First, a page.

"Significantly enhanced bioactivity" or "significantly more soluble in aqueous media" in terms of the conjugated drugs of the present invention is defined herein as no less than 5 to 10-fold increased biological activity and/or aqueous solubility as compared to the unconjugated parent compound when administered by the same route.
"Having a free carboxyl group" is defined herein as a drug with an unconjugated COOH group.
The present invention is directed to increasing the bioavailability and/or aqueous solubility of pharmaceutically active agents, specifically by conjugation of such agents via a free carboxy group to a phospholipid, such as a sphingosylphosphocholine moiety via a phosphodiester bond.
In accordance with the present invention, therapeutic substances will benefit by increasing their water solubility (and their bioavailability) by forming an amide bond between a (a) free amino group, and (b) a phospholipid. Non-limiting examples of the phospholipid include sphingosylphosphocholine, 2-aminoglycerol-phosphocholine, serine-phosphocholine, threonine-phosphocholine, tyrosine-phosphocholine, aminoethanol-phosphocholine, and hydroxyproline-phosphocholine. Sphingosyl-phosphocholine is particularly preferred as the phospholipid because 1) the phosphocholine can be removed by sphingomyelinase which is widely distributed, and 2) the amide linkage can be hydrolysed by the same enzyme that hydrolyses ceramide as part of the sphingosine-ceramide-sphingomyelin cycle.
In accordance with the present invention, conjugation of one or more phospholipid or amino alcohol moieties to lipophilic compounds will render them more hydrophilic, without abrogating their ability to traverse biological membranes. Without wishing to be bound by theory, it is contemplated that phospholipid conjugation will, in most cases, mask the biological activity of the conjugated compounds. The phospholipid conjugates will persist in conjugated form until they encounter enzymes such as phospholipase C, sphingomyelinase and non-specific esterases, which are members of the signal transduction pathway (Methods in Enzymology, Vol. 197, E. Dennis, editor, Academic Press, NY) and are present in the circulation and on target tissues. These enzymes will then remove the phospholipid moiety and liberate the original compound with its biological activity intact. The above-mentioned enzymes are specific for phosphocholine; other esterases of the signal transduction system would hydrolyze the other phosphoesters (Methods in Enzymology, Vol. 201, T. Hunter, Academic Press, NY, Beth Sefton, editor). In this manner, addition of phospholipid is expected to protect compounds from first-pass inactivation in the liver and allow them to reach their sites of action in the blood or in peripheral tissues.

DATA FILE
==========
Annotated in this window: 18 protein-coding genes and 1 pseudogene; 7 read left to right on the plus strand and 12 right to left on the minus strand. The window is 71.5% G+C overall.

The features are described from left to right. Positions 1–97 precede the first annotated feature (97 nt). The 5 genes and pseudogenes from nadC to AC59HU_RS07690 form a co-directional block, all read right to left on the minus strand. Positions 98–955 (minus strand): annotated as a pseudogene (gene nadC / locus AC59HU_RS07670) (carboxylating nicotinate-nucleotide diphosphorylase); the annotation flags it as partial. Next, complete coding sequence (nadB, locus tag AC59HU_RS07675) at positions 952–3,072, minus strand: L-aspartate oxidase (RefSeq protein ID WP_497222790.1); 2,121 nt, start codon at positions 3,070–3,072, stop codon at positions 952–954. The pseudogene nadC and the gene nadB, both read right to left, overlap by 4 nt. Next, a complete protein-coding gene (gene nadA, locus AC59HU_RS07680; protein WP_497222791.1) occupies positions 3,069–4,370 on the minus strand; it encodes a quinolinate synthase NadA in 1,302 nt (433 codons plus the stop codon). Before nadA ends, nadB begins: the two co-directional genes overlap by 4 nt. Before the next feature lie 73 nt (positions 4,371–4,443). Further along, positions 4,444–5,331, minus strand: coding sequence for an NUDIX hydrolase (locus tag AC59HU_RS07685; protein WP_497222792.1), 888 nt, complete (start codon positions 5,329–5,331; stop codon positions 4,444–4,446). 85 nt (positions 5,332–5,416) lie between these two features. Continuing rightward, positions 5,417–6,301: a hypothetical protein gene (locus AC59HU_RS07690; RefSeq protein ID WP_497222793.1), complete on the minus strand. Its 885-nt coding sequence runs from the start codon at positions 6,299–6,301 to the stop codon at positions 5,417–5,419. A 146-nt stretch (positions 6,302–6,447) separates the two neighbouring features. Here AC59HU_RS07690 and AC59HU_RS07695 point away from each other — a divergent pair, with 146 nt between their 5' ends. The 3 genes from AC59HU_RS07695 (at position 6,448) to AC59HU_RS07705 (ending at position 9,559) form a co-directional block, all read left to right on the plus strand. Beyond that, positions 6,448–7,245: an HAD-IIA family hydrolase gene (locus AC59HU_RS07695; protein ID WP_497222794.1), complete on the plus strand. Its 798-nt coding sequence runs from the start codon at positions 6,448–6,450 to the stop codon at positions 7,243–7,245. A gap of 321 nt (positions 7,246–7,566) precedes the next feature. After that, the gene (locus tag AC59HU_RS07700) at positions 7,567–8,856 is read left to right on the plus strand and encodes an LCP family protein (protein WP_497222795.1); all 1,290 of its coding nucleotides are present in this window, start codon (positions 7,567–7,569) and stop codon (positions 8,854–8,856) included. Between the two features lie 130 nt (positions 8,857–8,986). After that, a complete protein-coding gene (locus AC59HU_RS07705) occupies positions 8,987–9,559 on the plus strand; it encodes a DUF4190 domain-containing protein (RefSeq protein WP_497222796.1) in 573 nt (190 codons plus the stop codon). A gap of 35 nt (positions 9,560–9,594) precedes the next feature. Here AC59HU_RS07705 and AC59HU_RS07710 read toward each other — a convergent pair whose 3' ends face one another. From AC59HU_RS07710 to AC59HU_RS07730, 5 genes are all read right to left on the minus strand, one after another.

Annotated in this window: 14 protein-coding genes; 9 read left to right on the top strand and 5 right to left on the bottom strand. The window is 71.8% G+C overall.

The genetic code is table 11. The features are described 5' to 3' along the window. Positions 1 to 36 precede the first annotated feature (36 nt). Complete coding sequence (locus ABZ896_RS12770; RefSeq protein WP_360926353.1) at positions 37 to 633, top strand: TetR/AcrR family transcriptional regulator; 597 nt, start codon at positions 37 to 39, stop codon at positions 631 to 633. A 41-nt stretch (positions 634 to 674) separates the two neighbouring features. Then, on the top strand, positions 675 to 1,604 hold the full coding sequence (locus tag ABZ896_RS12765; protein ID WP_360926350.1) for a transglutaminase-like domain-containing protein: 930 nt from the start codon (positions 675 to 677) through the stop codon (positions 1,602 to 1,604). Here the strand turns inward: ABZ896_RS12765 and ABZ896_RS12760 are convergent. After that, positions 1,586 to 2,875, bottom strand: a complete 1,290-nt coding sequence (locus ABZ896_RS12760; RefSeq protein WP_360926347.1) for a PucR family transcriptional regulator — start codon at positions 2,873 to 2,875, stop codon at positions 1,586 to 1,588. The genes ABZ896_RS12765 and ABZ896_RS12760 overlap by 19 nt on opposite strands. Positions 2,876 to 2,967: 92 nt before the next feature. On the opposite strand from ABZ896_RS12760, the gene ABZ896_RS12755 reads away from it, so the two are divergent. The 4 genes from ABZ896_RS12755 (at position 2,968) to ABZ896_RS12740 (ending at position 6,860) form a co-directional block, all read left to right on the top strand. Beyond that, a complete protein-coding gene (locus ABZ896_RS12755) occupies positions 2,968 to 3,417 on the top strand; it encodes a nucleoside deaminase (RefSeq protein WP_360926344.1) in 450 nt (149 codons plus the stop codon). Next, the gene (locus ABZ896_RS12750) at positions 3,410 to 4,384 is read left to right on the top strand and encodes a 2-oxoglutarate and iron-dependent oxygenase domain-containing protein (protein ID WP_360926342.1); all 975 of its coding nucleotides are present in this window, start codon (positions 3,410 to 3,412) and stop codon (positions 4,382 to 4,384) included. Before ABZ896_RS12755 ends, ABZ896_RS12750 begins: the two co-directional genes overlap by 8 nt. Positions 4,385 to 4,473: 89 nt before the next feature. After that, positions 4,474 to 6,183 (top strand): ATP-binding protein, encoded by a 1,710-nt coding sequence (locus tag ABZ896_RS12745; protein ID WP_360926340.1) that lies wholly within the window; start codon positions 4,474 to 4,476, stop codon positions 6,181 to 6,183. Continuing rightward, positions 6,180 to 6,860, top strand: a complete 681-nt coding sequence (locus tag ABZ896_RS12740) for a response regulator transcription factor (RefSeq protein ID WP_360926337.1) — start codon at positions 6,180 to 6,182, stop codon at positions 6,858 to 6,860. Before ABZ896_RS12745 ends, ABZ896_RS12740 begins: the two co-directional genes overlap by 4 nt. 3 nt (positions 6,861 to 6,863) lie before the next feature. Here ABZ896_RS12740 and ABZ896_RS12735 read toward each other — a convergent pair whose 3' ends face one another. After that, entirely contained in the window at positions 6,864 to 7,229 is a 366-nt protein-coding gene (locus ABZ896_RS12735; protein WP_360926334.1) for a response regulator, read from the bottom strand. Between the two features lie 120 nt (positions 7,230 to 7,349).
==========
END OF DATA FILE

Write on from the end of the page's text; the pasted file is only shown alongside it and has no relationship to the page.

U.S. patent application Ser. Nos. 08/748,025 and 08/714,864 disclose the use of phospholipid diesters as pro-drugs. The target drug is conjugated via a hydroxyl group to a phospholipid, such as phosphocholine in a phosphodiester linkage. In the present invention, compounds related to sphingomyelin can also be used to produce pro-drugs. That is to say, sphingosine could serve as a bridge between the target drug and the phospholipid. In order to activate the pro-drug, two in vivo enzymatic steps are required: (1) hydrolysis of the phosphodiester bond which serves to release the sphingosine-containing daughter compound, and (2) hydrolysis of N-acyl peptide bond to release the grand-daughter target drug. Both of these enzymes are widely distributed and, frequently as part of the signal transduction pathway, are activated in specific tissues by specific activators.